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Category:    Home > Reviews > Action > Drama > Hustle (1975)

Hustle (1975)

 

Picture: B-    Sound: C+     Extras: D     Film: A-

 

 

Robert Aldrich's Hustle is one of those films that played much better for me now than when I first saw it when I was younger. That's probably because this 1975 police drama is a film made by adults for adults and not watered down like it would be today. Not only does it offer a realistic portrait of jaded, everyday cops who aren't involved in shootouts or car chases every 5 seconds -- these guys actually investigate crimes and interview witnesses -- but it also reflects a truthful, knowing attitude that makes a viewer say to themselves, "yes, unfortunately, that's how it is." As directed by Aldrich and written by Steve Shagan (writer of Save the Tiger, The Formula and The Sicilian), Hustle is an honest and profoundly sad movie about how society and the legal system favors those with money, power and connections over those who don't.  This makes it a fine companion piece to Roman Polanski's Chinatown, another Los Angeles-based mystery with a realistically jaundiced outlook.

 

Hustle, in fact, is so far removed from the usual mainstream fare of the past 25 years that it now plays more like an art film than a movie that was released by a major studio (Paramount) for the 1975 Christmas season. The downbeat nature of Hustle might explain why it did only moderate business, and nowhere near as well as the film Aldrich and Burt Reynolds did a year earlier, 1974's "The Longest Yard" (also reviewed on this site). Interestingly, Reynolds was simultaneously appearing in 20th Century Fox's Lucky Lady during the 1975 holiday season, which did about the same amount of business as Hustle, but was considered a bigger box-office disappointment in relation to its higher cost.

 

Hustle begins with the discovery of the dead body of a young woman washed up on the southern California shore. Los Angeles cops Lt. Phil Gaines (Burt Reynolds) and his partner Sgt. Louis Belgrave (Paul Winfield) are assigned to investigate. The coroner's report says the dead woman committed suicide, but the dead girl's father (Ben Johnson as Marty) doesn't buy it. What would normally be a closed case is kept open by Marty's persistence. He's determined to find his daughter's killer even if the police don't believe a crime has been committed. Of course, Marty's suspicions of foul play are correct, and it turns out his estranged daughter was a stripper who appeared in pornographic films.  And one of the last people to see her alive is a high-powered attorney (Eddie Albert) with lots of connections. After playing the crooked warden a year earlier for Aldrich in The Longest Yard, Albert again is cast against type to good advantage as a soft-spoken slimeball.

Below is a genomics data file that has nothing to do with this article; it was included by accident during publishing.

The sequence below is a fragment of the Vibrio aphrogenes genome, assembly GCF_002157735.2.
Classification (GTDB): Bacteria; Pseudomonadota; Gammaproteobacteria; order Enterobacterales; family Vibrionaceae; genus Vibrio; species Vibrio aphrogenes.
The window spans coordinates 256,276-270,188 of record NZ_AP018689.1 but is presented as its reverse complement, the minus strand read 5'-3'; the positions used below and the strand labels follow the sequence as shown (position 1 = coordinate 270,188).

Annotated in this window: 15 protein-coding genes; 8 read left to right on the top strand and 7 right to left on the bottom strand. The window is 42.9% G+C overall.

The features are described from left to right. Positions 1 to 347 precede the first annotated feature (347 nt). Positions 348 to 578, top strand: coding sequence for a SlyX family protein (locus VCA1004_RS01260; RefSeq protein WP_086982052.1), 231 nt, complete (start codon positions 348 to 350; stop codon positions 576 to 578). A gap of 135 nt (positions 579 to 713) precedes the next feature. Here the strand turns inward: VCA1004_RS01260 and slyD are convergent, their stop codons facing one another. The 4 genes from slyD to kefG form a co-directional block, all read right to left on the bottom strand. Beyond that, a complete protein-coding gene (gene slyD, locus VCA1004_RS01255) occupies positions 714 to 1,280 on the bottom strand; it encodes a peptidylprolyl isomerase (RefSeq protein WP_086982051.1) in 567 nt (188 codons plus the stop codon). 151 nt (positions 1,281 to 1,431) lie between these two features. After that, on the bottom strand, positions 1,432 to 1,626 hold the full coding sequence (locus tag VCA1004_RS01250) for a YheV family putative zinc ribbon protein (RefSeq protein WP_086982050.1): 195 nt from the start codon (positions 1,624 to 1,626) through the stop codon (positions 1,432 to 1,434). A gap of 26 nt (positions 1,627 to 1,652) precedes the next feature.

But Hustle is also about the personal life of Phil Gaines, a veteran cop who's divorced, never sees his kid, and has fallen in love with a high-priced prostitute named Nicole (Catherine Deneuve).  The time he spends with Nicole in her apartment provides a respite from the sordid world he encounters daily, and he dreams of one day escaping L.A. and moving with Nicole to Rome. But this isn't the kind of story that's headed for a contrived happily-ever-after ending. The romance between Reynolds' cop and Deneuve's prostitute will undoubtedly remind movie buffs of Sharky's Machine, another very good Reynolds film from six-years later in which he also plays an unhappy cop who falls in love with a high-priced hooker (played by Rachel Ward). Combining toughness, sensitivity and flashes of humor, Reynolds is at his absolute best in Hustle, and once again proves why he's one of the all-time great stars.

 

Typical of an Aldrich film, Hustle has a strong strong supporting cast, which also includes Eileen Brennan as the murder victim's mother; Ernest Borgnine as the police commissioner; Jack Carter as a strip-joint owner; and the future Daisy Duke, Catherine Bach, as a red-light district friend of the victim. A then-unknown Fred Willard and Robert Englund also pop up in small roles.

 

Paramount has given Hustle a decent transfer to DVD presenting its 1.85:1 aspect ratio in anamorphic widescreen.  The picture quality is good, not great, but looks good for its age. The original mono sound's enhancement to Dolby digital is satisfactory. However, in the extras department, the lack of even a theatrical trailer is again very disappointing.

 

 

- Chuck O'Leary


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